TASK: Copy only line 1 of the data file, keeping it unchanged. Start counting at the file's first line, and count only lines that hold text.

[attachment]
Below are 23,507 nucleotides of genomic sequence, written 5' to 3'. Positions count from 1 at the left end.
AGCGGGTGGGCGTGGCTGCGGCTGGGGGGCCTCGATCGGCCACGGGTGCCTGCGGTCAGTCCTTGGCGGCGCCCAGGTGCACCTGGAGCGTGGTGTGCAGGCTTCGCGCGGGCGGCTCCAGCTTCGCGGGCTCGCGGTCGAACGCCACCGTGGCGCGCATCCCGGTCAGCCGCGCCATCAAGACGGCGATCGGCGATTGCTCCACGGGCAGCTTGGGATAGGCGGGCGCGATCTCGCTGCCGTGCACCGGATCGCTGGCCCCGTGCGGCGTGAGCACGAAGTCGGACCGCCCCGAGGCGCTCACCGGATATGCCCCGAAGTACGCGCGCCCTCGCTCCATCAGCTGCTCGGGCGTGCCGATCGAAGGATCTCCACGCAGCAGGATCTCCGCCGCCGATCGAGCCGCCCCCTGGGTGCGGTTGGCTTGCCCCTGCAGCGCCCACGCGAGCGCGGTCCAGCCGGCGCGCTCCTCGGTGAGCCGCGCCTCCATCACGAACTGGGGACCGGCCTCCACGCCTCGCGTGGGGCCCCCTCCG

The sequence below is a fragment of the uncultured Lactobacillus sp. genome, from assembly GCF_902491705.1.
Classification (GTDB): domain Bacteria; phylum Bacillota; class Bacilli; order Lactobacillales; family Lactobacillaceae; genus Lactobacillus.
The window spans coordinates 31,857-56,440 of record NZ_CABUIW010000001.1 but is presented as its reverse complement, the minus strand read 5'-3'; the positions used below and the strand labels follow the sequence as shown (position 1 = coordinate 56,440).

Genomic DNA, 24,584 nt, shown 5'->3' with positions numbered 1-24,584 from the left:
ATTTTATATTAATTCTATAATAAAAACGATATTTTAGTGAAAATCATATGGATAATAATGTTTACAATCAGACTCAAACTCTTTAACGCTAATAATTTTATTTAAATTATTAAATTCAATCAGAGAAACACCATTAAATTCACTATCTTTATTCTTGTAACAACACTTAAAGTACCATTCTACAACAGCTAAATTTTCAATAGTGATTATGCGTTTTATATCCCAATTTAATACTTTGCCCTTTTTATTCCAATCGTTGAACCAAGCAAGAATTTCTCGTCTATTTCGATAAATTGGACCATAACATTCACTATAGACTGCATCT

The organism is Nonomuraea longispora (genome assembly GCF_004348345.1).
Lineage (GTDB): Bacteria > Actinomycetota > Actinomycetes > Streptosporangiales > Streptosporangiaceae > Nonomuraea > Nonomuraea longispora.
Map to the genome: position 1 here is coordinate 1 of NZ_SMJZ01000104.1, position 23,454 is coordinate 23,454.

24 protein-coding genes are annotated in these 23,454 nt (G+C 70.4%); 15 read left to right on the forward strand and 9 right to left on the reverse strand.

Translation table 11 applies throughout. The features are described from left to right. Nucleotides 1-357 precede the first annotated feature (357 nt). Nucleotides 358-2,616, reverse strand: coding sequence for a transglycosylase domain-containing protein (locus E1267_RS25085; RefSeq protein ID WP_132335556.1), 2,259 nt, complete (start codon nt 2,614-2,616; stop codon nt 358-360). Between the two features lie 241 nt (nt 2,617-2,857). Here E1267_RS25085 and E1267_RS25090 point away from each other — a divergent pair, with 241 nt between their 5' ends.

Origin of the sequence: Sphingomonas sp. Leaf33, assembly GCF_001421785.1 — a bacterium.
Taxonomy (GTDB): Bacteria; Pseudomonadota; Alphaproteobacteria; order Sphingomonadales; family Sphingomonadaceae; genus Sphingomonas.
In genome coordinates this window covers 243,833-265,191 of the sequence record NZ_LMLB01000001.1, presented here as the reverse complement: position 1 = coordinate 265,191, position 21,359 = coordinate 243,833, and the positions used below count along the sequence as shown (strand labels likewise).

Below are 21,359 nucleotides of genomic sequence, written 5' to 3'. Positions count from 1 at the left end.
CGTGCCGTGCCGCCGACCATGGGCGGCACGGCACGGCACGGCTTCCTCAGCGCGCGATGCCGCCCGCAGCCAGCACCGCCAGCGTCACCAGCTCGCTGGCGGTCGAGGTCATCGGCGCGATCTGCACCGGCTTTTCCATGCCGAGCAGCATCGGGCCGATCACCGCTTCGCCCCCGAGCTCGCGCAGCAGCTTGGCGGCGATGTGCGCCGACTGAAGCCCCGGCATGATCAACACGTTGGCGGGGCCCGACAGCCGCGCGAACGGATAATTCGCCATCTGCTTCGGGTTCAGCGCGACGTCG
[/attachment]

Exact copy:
Below are 23,507 nucleotides of genomic sequence, written 5' to 3'. Positions count from 1 at the left end.